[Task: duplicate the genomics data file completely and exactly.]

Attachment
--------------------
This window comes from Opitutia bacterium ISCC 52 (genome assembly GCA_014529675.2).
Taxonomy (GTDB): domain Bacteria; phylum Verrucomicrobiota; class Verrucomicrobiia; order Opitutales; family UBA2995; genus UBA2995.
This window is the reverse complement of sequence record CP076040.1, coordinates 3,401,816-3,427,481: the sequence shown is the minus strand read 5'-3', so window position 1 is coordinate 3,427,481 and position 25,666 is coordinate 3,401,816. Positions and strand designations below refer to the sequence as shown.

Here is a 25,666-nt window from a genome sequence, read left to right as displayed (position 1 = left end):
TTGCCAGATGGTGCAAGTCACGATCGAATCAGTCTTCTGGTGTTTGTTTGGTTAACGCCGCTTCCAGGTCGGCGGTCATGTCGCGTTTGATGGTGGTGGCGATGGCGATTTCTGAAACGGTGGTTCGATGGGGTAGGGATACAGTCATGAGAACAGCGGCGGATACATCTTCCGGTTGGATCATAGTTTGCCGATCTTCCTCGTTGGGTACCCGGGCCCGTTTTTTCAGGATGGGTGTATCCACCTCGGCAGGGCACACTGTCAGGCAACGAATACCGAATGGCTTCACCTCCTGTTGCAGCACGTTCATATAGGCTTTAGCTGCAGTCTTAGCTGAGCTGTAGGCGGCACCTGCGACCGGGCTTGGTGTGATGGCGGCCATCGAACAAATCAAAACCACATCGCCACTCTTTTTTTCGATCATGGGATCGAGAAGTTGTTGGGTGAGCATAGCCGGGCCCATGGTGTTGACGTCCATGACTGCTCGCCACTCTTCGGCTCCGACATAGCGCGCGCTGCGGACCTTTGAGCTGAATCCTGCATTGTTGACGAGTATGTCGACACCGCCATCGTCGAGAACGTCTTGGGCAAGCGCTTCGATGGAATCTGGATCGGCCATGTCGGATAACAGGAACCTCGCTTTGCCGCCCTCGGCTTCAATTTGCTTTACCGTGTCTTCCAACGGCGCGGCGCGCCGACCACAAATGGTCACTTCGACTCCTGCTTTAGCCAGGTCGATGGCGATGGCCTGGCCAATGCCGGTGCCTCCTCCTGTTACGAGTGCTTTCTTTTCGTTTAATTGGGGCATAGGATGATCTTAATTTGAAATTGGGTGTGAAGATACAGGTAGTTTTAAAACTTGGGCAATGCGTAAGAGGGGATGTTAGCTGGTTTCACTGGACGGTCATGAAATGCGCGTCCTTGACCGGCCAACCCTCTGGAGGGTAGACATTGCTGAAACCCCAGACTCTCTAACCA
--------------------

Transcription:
This window comes from Opitutia bacterium ISCC 52 (genome assembly GCA_014529675.2).
Taxonomy (GTDB): domain Bacteria; phylum Verrucomicrobiota; class Verrucomicrobiia; order Opitutales; family UBA2995; genus UBA2995.
This window is the reverse complement of sequence record CP076040.1, coordinates 3,401,816-3,427,481: the sequence shown is the minus strand read 5'-3', so window position 1 is coordinate 3,427,481 and position 25,666 is coordinate 3,401,816. Positions and strand designations below refer to the sequence as shown.

Here is a 25,666-nt window from a genome sequence, read left to right as displayed (position 1 = left end):
TTGCCAGATGGTGCAAGTCACGATCGAATCAGTCTTCTGGTGTTTGTTTGGTTAACGCCGCTTCCAGGTCGGCGGTCATGTCGCGTTTGATGGTGGTGGCGATGGCGATTTCTGAAACGGTGGTTCGATGGGGTAGGGATACAGTCATGAGAACAGCGGCGGATACATCTTCCGGTTGGATCATAGTTTGCCGATCTTCCTCGTTGGGTACCCGGGCCCGTTTTTTCAGGATGGGTGTATCCACCTCGGCAGGGCACACTGTCAGGCAACGAATACCGAATGGCTTCACCTCCTGTTGCAGCACGTTCATATAGGCTTTAGCTGCAGTCTTAGCTGAGCTGTAGGCGGCACCTGCGACCGGGCTTGGTGTGATGGCGGCCATCGAACAAATCAAAACCACATCGCCACTCTTTTTTTCGATCATGGGATCGAGAAGTTGTTGGGTGAGCATAGCCGGGCCCATGGTGTTGACGTCCATGACTGCTCGCCACTCTTCGGCTCCGACATAGCGCGCGCTGCGGACCTTTGAGCTGAATCCTGCATTGTTGACGAGTATGTCGACACCGCCATCGTCGAGAACGTCTTGGGCAAGCGCTTCGATGGAATCTGGATCGGCCATGTCGGATAACAGGAACCTCGCTTTGCCGCCCTCGGCTTCAATTTGCTTTACCGTGTCTTCCAACGGCGCGGCGCGCCGACCACAAATGGTCACTTCGACTCCTGCTTTAGCCAGGTCGATGGCGATGGCCTGGCCAATGCCGGTGCCTCCTCCTGTTACGAGTGCTTTCTTTTCGTTTAATTGGGGCATAGGATGATCTTAATTTGAAATTGGGTGTGAAGATACAGGTAGTTTTAAAACTTGGGCAATGCGTAAGAGGGGATGTTAGCTGGTTTCACTGGACGGTCATGAAATGCGCGTCCTTGACCGGCCAACCCTCTGGAGGGTAGACATTGCTGAAACCCCAGACTCTCTAACCA